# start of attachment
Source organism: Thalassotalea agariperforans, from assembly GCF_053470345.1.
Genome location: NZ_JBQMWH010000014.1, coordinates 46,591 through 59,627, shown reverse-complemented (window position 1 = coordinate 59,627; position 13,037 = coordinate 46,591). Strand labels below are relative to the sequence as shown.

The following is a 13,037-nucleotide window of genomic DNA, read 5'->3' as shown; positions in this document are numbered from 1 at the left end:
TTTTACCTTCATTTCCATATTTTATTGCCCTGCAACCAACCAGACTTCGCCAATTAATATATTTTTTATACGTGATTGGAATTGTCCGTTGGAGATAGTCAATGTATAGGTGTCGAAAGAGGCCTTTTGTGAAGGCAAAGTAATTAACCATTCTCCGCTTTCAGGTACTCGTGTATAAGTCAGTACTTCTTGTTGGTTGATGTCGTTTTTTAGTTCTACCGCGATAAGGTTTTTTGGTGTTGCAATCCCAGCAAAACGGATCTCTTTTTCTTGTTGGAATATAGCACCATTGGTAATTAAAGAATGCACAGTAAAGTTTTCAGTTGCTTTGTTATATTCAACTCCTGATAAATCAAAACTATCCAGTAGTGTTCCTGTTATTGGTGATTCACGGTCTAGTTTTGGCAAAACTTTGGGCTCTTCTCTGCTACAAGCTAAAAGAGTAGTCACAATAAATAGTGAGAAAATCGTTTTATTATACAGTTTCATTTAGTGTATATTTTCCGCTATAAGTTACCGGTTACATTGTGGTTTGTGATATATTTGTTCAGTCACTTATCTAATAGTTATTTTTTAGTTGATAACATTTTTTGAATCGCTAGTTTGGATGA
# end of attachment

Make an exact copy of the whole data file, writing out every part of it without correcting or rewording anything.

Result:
Source organism: Thalassotalea agariperforans, from assembly GCF_053470345.1.
Genome location: NZ_JBQMWH010000014.1, coordinates 46,591 through 59,627, shown reverse-complemented (window position 1 = coordinate 59,627; position 13,037 = coordinate 46,591). Strand labels below are relative to the sequence as shown.

The following is a 13,037-nucleotide window of genomic DNA, read 5'->3' as shown; positions in this document are numbered from 1 at the left end:
TTTTACCTTCATTTCCATATTTTATTGCCCTGCAACCAACCAGACTTCGCCAATTAATATATTTTTTATACGTGATTGGAATTGTCCGTTGGAGATAGTCAATGTATAGGTGTCGAAAGAGGCCTTTTGTGAAGGCAAAGTAATTAACCATTCTCCGCTTTCAGGTACTCGTGTATAAGTCAGTACTTCTTGTTGGTTGATGTCGTTTTTTAGTTCTACCGCGATAAGGTTTTTTGGTGTTGCAATCCCAGCAAAACGGATCTCTTTTTCTTGTTGGAATATAGCACCATTGGTAATTAAAGAATGCACAGTAAAGTTTTCAGTTGCTTTGTTATATTCAACTCCTGATAAATCAAAACTATCCAGTAGTGTTCCTGTTATTGGTGATTCACGGTCTAGTTTTGGCAAAACTTTGGGCTCTTCTCTGCTACAAGCTAAAAGAGTAGTCACAATAAATAGTGAGAAAATCGTTTTATTATACAGTTTCATTTAGTGTATATTTTCCGCTATAAGTTACCGGTTACATTGTGGTTTGTGATATATTTGTTCAGTCACTTATCTAATAGTTATTTTTTAGTTGATAACATTTTTTGAATCGCTAGTTTGGATGA